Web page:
Today, 2/10/15, Daily Kos has a tape of Fox News’ super-patriot Bill O’Reilly vilifying a caller who had the nerve to question O’Reilly on his service. O’Reilly had just claimed he would have shot a prisoner of war his unit had taken if the prisoner didn’t turn evidence on his fellow fighters. O’Reilly never served at any time of his life and instead went to grad school. His experience at warfare, like William’s, was as an embedded journalist in an unspecified “Latin American country.” The Daily Kos wonders if O’Reilly will be the subject of criticism from media for fibbing up his bravery.
I’m no fan of O’Reilly but I’ve never heard him say he ever served in the military. I think he was simply speculating what he would have done IF he served.
Ok I listened to the tape. He made it very clear he NEVER served in the military. Again I’m not fan but really something like this just has to be taken with a grain of salt.
bob dorn says
Come on, Goatskull, everything I said describing that tape is true. You may not be a fan of O’Reilly’s but to say “I’ve NEVER heard him say he served” indicates you spend a lot of time with his Holy Highness. If you did watch the tape you know His Holiness had to admit he’d never served in the military only after the caller had to press him for a correction, which caused him to erupt in that tough guy from Boston who’ll Kick Your Ass performance. People like that shit, I suppose.
I don’t know what to tell you. I’ve never heard him say he served in the military and never heard him say anything to give me that impression, even at the beginning of the tape. And no I don’t listen to him or to be more accurate, I rarely do. Pretty much the only time is if someone posts it on FB or some YouTube clip is circulating around the netz. You and I will not agree on this and that’s fine, but to me this is not apples to apples. If some new evidence pops up that he never reported in a war zone and/or he did but was never in any line of fire then that would be different.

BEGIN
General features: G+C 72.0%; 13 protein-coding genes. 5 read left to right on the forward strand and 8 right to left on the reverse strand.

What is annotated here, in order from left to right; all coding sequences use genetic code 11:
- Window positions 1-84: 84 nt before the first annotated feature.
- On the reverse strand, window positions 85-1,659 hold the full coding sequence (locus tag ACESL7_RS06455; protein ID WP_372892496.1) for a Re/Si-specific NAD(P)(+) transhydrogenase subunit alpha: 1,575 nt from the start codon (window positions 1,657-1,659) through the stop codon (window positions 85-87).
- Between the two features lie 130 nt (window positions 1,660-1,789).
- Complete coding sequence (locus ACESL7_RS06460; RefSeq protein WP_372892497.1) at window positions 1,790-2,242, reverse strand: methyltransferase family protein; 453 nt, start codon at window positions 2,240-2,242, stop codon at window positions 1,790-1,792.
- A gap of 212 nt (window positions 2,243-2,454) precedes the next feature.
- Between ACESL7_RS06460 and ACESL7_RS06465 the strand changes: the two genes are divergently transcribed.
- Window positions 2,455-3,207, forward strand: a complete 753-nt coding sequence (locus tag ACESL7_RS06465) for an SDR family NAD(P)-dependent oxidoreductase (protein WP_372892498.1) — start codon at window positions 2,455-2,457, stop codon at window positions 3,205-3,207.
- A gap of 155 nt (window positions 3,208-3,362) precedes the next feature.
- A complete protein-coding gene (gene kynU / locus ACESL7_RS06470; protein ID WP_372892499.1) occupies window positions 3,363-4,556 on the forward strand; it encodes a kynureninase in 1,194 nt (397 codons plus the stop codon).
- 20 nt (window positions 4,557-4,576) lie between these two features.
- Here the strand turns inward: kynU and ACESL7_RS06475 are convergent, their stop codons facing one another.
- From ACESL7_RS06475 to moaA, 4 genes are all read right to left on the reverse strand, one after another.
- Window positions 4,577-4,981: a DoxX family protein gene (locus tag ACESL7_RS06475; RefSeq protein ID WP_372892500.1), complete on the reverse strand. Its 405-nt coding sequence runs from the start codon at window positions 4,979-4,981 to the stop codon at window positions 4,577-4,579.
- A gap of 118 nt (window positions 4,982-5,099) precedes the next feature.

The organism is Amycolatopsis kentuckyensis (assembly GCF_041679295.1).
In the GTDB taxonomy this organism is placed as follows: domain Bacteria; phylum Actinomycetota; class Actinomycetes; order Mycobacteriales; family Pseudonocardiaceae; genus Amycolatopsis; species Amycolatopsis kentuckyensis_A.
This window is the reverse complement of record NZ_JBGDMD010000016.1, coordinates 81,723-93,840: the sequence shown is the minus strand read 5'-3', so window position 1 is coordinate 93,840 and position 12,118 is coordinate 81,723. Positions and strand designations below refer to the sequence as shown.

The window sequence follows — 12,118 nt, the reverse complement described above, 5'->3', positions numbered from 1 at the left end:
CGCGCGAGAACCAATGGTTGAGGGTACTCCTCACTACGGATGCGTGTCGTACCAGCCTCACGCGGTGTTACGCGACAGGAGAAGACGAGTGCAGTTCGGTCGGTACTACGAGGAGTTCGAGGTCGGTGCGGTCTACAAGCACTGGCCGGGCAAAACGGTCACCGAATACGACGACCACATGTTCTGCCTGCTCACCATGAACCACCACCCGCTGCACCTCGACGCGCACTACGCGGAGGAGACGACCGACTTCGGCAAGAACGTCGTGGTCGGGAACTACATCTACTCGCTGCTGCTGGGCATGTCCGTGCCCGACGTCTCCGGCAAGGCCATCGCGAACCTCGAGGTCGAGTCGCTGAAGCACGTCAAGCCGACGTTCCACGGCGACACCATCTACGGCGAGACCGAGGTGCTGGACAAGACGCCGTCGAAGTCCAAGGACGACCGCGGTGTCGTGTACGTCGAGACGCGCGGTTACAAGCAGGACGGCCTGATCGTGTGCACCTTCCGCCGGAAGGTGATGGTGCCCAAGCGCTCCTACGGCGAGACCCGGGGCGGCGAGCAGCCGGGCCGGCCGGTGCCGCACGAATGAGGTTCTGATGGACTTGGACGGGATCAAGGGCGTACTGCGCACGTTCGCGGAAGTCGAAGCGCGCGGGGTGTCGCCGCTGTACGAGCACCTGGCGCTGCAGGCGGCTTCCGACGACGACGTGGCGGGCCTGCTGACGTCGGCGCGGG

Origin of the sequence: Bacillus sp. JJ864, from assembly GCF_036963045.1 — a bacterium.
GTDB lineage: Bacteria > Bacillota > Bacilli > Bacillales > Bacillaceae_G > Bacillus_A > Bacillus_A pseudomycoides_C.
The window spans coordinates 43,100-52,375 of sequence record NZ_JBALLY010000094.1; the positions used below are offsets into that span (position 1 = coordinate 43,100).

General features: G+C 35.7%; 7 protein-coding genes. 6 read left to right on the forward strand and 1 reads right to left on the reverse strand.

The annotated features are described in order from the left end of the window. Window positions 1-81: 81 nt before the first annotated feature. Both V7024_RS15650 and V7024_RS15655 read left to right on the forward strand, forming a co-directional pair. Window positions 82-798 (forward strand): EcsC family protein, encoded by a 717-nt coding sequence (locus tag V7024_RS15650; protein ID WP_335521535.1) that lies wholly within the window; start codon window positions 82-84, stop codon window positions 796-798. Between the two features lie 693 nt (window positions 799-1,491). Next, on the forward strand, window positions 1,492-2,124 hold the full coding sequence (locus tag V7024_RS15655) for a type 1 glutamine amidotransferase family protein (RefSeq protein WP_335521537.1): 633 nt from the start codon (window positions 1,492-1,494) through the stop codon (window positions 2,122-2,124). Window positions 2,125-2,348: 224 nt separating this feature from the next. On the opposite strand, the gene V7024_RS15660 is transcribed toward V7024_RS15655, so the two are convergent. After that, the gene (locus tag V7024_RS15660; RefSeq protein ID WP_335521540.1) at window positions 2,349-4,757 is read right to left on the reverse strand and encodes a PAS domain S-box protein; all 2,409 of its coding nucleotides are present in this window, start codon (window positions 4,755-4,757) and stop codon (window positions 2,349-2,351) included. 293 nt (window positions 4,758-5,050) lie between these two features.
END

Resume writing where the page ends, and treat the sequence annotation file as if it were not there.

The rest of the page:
Michael B. Difani says
I was a Spec 5 army flight operations specialist at two chopper bases in W. Germany for 30 mos. ending almost 50 yrs. ago. Never saw combat…missed the ‘Nam war. The photo of GW Bush was on the USS Abe Lincoln 35 miles off San Diego in Apr. ’03. Mission Accomplished banner on the con. CNN reporter Miles O’Brien said “The president sure has that fighter pilot strut”…[sic]. His veep, Cheney, had five student deferments during the war. Cheney did do ok as Sec. of Defense during Operations Desert Shield and Storm, early ’91. Kicked Hussein out of Kuwait.